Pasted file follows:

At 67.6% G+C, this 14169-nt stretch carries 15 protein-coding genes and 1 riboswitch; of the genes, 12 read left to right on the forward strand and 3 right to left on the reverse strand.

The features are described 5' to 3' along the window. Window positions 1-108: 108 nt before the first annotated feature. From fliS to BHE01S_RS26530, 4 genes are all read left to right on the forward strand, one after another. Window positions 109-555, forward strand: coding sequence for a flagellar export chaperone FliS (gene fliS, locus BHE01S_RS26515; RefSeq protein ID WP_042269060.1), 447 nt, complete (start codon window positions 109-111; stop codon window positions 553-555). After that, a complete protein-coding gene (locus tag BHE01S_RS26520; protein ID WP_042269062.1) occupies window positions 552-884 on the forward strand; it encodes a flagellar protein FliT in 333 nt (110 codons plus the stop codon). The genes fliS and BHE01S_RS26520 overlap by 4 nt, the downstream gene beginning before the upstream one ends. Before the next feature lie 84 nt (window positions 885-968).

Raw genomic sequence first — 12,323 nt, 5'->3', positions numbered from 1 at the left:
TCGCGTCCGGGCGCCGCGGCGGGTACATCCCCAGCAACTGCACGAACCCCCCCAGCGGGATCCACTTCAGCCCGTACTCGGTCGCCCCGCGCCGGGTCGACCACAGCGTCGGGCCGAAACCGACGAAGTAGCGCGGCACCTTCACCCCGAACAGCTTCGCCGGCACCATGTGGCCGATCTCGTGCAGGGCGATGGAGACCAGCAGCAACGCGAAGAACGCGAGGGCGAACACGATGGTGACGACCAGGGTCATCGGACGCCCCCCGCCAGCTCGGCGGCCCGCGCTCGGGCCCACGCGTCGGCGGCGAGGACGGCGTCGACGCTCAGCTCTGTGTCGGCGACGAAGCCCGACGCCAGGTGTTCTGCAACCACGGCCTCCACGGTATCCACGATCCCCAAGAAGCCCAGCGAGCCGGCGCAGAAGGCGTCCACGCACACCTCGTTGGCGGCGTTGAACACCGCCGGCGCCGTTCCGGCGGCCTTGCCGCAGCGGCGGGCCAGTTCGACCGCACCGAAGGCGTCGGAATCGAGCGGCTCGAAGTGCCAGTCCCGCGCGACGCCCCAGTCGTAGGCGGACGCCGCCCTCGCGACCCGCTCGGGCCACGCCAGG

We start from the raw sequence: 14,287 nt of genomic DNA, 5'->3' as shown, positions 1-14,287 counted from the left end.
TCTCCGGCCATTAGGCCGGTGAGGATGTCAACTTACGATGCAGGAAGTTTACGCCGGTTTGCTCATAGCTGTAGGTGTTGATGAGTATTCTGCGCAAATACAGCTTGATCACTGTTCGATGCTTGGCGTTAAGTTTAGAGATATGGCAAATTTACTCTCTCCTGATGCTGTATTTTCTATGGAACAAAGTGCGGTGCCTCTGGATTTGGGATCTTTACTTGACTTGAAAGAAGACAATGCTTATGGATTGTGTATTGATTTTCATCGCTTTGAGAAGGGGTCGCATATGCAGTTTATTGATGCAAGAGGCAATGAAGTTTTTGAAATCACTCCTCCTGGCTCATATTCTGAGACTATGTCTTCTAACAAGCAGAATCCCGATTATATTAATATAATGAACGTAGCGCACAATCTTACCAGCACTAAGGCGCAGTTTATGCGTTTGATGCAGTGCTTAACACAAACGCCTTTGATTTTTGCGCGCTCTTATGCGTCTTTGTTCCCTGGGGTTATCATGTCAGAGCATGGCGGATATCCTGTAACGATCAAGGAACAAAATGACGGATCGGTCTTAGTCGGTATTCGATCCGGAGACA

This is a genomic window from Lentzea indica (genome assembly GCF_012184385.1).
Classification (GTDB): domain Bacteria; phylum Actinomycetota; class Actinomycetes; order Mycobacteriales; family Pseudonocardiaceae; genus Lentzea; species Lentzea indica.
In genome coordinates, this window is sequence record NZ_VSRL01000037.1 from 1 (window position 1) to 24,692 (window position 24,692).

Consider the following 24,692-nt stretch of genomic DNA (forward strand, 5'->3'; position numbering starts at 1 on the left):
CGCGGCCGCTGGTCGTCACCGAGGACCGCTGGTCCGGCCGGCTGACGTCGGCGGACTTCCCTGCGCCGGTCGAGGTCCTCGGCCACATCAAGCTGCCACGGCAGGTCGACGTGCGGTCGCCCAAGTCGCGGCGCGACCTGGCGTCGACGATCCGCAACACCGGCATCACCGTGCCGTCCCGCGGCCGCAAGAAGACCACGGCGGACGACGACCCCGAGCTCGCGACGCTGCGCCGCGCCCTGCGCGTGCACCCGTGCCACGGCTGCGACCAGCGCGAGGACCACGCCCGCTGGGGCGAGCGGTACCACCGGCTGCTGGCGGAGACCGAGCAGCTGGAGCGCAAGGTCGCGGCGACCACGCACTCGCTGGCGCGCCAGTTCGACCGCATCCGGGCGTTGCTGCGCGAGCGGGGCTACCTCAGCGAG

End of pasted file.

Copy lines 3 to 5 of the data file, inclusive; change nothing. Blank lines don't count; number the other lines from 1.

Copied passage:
Raw genomic sequence first — 12,323 nt, 5'->3', positions numbered from 1 at the left:
TCGCGTCCGGGCGCCGCGGCGGGTACATCCCCAGCAACTGCACGAACCCCCCCAGCGGGATCCACTTCAGCCCGTACTCGGTCGCCCCGCGCCGGGTCGACCACAGCGTCGGGCCGAAACCGACGAAGTAGCGCGGCACCTTCACCCCGAACAGCTTCGCCGGCACCATGTGGCCGATCTCGTGCAGGGCGATGGAGACCAGCAGCAACGCGAAGAACGCGAGGGCGAACACGATGGTGACGACCAGGGTCATCGGACGCCCCCCGCCAGCTCGGCGGCCCGCGCTCGGGCCCACGCGTCGGCGGCGAGGACGGCGTCGACGCTCAGCTCTGTGTCGGCGACGAAGCCCGACGCCAGGTGTTCTGCAACCACGGCCTCCACGGTATCCACGATCCCCAAGAAGCCCAGCGAGCCGGCGCAGAAGGCGTCCACGCACACCTCGTTGGCGGCGTTGAACACCGCCGGCGCCGTTCCGGCGGCCTTGCCGCAGCGGCGGGCCAGTTCGACCGCACCGAAGGCGTCGGAATCGAGCGGCTCGAAGTGCCAGTCCCGCGCGACGCCCCAGTCGTAGGCGGACGCCGCCCTCGCGACCCGCTCGGGCCACGCCAGG

We start from the raw sequence: 14,287 nt of genomic DNA, 5'->3' as shown, positions 1-14,287 counted from the left end.